Politics, Business Faculty Teach 2008 Financial Crisis – and Anticipate Next One

David Leblang, left, Robert Bruner, center, and David Smith, right pose in front of the Rotunda

Politics professor David Leblang, left, teamed up with Darden professor Robert Bruner, center, and commerce professor David Smith to examine the financial crisis 10 years later. (Photo by Sanjay Suchak, University Communications)

Ten years after the 2008 financial crisis, three University of Virginia professors want to make sure their students understand what happened and how it could happen again.

This semester, Robert Bruner, David Smith and David Leblang teamed up to teach “The Financial Crisis Ten Years Later: Politics, Markets and Institutions.” Bruner is a University Professor and Distinguished Professor of Business Administration at UVA’s Darden School of Business, where he previously served as dean. Smith is a professor of finance and associate dean at the McIntire School of Commerce, and Leblang is a professor of politics and the director of the Global Policy Center at the Frank Batten School of Leadership and Public Policy. This semester, they have arranged two conferences and brought in several guest speakers for their students.

All three professors have done significant individual research on the crisis and the factors that contributed to it. Together, Smith said, they were able to create a course that is much more than the sum of its parts.

“It was very important to us that this class be cross-disciplinary,” precisely because the financial crisis was so complex, Smith said.

Every Wednesday, MBA students from Darden fill a classroom alongside undergraduate business students and other students studying politics, public policy or government. Throughout the week, they work on their own and in teams combing through business cases that the three professors present and analyzing different aspects of the crisis and decisions by major players.

Smith, Leblang and Bruner joined UVA Today on Facebook Live Wednesday to share some insights from the course, ranging from the lasting effects of the 2008 financial crisis to the possibility of a future crisis and how individuals can protect themselves.

The conversation was wide-ranging. Leblang, who focuses on politics and public policy, traced a connection between the 2008 crises and the deep divisions in American politics today, pointing out that the crisis led to populist movements like the Tea Party and the Occupy Wall Street protest, as well as more populist candidates like Bernie Sanders and Donald Trump.

“[Sanders and Trump] are populists; both were talking about inequality,” Leblang said. “We saw those political changes in the U.S., as well as the rise of economic nationalism in Europe, magnified by the refugee crisis.”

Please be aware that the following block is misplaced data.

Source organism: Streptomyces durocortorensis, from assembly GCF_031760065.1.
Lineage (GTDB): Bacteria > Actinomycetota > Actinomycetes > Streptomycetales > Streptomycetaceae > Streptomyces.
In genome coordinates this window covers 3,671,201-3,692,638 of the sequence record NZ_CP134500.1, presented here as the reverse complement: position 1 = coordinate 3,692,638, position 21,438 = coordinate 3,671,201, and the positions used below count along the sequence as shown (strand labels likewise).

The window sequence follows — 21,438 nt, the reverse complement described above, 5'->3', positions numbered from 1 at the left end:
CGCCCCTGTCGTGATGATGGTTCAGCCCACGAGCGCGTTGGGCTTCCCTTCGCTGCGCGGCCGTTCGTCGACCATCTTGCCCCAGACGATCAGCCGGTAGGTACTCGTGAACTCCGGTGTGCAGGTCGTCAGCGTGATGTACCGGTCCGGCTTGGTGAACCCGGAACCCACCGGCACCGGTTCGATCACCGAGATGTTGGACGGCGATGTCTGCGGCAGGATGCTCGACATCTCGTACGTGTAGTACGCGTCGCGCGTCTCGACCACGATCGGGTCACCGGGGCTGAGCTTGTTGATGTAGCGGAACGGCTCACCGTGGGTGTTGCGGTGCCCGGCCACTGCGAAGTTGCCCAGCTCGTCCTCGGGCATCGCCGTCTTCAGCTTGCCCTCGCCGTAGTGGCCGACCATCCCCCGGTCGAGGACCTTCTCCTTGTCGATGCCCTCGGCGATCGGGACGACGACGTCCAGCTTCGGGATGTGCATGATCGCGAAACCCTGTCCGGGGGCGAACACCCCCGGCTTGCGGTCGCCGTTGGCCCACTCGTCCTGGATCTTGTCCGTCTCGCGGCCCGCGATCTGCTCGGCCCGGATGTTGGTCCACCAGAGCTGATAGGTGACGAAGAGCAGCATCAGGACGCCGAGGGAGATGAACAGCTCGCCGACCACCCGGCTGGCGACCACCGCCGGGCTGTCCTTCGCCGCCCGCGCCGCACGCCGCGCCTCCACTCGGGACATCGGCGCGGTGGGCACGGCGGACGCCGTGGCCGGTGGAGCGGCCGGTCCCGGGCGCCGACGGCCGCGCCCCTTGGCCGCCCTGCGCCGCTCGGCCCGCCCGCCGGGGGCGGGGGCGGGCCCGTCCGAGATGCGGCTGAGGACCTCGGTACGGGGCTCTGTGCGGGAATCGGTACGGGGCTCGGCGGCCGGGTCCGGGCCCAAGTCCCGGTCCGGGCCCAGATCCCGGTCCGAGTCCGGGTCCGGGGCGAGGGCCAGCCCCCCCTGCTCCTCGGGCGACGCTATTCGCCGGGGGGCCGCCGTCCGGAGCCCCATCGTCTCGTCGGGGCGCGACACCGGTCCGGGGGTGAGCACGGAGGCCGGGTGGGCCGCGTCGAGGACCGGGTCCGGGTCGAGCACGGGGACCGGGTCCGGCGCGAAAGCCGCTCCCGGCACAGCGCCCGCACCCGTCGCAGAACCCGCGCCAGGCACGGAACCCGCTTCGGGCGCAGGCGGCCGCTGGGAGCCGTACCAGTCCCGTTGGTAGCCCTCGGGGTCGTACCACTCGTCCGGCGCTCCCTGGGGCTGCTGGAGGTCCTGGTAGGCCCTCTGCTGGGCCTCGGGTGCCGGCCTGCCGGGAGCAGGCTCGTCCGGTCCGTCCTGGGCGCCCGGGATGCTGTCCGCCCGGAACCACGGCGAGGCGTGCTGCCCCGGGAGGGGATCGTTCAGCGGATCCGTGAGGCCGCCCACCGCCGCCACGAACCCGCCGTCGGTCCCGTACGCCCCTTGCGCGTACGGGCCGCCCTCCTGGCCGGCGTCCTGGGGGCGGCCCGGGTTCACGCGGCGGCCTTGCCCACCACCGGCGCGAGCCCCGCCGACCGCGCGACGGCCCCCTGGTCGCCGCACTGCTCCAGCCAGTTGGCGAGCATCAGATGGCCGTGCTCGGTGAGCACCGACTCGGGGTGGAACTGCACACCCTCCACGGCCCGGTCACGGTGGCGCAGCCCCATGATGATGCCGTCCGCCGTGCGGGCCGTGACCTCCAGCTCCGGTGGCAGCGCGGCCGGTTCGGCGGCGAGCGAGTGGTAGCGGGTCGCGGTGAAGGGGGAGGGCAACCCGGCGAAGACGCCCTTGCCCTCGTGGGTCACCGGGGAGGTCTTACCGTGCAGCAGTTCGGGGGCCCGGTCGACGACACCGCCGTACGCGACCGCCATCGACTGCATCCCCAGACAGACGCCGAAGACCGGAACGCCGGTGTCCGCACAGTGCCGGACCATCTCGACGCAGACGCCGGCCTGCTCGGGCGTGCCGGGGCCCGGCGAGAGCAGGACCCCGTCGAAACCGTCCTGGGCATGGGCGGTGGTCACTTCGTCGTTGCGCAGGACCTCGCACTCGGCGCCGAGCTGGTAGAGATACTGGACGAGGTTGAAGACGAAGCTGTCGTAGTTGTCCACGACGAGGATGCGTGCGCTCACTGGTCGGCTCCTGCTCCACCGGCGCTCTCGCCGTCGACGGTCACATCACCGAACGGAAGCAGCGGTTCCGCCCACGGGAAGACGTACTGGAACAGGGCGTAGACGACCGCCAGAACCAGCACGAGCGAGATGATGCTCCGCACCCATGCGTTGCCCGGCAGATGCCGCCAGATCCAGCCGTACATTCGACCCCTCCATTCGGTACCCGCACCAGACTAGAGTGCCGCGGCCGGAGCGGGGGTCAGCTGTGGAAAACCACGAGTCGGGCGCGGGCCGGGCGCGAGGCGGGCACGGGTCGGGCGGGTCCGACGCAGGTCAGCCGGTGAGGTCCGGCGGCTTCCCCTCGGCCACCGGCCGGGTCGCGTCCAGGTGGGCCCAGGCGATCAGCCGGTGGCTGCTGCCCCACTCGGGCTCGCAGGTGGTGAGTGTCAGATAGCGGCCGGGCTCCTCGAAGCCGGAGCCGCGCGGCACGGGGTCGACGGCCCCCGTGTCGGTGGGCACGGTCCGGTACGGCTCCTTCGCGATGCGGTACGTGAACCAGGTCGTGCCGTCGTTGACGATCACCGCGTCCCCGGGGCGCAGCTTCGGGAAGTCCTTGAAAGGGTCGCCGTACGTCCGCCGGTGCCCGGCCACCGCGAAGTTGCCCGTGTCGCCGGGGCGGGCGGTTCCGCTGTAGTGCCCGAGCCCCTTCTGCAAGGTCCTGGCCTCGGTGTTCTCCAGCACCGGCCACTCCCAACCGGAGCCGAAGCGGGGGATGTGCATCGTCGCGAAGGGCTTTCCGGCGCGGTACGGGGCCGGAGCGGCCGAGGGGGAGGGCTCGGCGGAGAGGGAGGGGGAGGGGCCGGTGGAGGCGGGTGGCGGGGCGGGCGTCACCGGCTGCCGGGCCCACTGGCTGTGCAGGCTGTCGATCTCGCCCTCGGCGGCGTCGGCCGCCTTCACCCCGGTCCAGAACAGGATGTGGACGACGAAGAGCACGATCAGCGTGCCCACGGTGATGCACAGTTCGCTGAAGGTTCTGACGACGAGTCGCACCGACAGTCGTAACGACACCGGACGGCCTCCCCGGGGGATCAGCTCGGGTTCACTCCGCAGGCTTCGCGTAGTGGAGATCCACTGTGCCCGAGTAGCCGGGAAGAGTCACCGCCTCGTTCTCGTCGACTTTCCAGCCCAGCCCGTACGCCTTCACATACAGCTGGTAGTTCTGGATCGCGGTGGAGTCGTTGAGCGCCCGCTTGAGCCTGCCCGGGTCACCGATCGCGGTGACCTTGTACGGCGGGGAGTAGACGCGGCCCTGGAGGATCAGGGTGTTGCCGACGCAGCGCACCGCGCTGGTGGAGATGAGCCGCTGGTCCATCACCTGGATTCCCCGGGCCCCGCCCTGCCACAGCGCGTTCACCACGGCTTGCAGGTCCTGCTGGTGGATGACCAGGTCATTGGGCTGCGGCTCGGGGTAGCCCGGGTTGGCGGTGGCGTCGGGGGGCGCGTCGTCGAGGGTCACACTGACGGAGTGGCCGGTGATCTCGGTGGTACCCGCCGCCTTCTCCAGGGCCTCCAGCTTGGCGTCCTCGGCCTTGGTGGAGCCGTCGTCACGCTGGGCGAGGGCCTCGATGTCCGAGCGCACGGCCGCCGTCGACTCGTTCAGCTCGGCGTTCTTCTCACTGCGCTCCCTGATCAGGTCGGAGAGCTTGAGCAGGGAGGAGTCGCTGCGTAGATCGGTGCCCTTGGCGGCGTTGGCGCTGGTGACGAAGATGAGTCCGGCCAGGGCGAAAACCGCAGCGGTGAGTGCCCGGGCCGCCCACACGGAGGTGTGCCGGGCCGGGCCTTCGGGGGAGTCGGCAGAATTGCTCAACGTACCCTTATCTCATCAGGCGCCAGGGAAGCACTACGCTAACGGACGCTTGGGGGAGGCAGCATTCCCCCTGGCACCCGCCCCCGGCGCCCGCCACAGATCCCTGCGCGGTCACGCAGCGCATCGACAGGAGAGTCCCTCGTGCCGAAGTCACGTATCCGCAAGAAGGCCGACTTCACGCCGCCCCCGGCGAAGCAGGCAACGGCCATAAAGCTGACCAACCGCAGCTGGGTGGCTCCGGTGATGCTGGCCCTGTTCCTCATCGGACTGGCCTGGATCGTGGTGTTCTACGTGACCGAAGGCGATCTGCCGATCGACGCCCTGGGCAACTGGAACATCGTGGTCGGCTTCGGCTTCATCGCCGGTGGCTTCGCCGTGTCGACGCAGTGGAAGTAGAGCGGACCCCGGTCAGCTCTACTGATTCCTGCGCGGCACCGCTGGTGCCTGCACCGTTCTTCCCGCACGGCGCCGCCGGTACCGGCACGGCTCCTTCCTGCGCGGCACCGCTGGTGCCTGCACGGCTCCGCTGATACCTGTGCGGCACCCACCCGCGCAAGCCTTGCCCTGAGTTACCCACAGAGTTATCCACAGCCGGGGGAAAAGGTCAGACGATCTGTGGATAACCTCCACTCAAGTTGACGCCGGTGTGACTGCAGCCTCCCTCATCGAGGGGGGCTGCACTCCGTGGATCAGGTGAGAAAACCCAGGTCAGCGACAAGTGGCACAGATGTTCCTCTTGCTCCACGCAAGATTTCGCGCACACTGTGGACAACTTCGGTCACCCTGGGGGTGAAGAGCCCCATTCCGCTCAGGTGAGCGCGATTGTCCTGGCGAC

Wall Street also “changed profoundly,” according to Bruner. New financial regulations took hold, some banks failed as others recovered, and there was a lot of restructuring. In addition, he said, there was a dramatic shift in public opinion.

“The crisis challenged assumptions about the rationality and morality of the markets,” Bruner said. “Before the crisis, there was a widespread belief that the markets are generally fair and rational, and that we can trust the markets and market participants. We have heard lots of stories in the intervening 10 years about lapses in both rationality and ethics.”

Students said the course helped them draw connections between the crisis, today’s economy and the political environment.

Rachel Walet, a second-year government major, said the course helped her understand how human decision-making influences financial systems, something that previously seemed obscure to her as a non-business student.

“For me, the biggest takeaway was that, as complex as the financial crisis was, behind all of those systems are people – people with ties to certain special interest groups, people who subscribe to narratives that make them act one way or another; people who might make one decision one day and then change their mind,” she said. “That is what I find most interesting.”

Her classmate, second-year Darden student Grant Bickwit, agreed.

“More than anything, this class has given me a heightened awareness of just how deeply our private and public institutions are intertwined, how much risk still exists in our economic and political systems and how easily the momentum of another crisis can pick up,” he said.

The MBA student, who spent several years working in finance before coming to UVA, witnessed some of the lingering effects of the 2008 crisis firsthand.

“The 2008 financial crisis has shaped every professional experience I’ve had, and the opportunity to understand more about what really occurred behind the headlines was a huge draw for me,” Bickwit said.

He particularly appreciated learning more about how the crisis affected politics and public policy.

“Coming from a business background, my focus on the impact of the crisis was confined to the financial services sector, and I had never before thought to trace it through the U.S. political environment,” Bickwit said. “From both of these lenses, the sheer magnitude of what happened and what we’re still dealing with across both of these areas is just staggering.”

In the Facebook Live session, Leblang pointed out that the results of Tuesday’s midterm elections, in which Democrats took control of the House of Representatives, will soon impact the financial markets and add yet another layer to the history his students are studying.

“Come January, we will again have a divided government,” Leblang said. “We don’t know what the House will do in terms of spending bills, authorization to increase the debt, appropriations for infrastructure and a whole range of things could either excite or spook the market. We are entering a new period of time where we need to see what the Democrats will do.”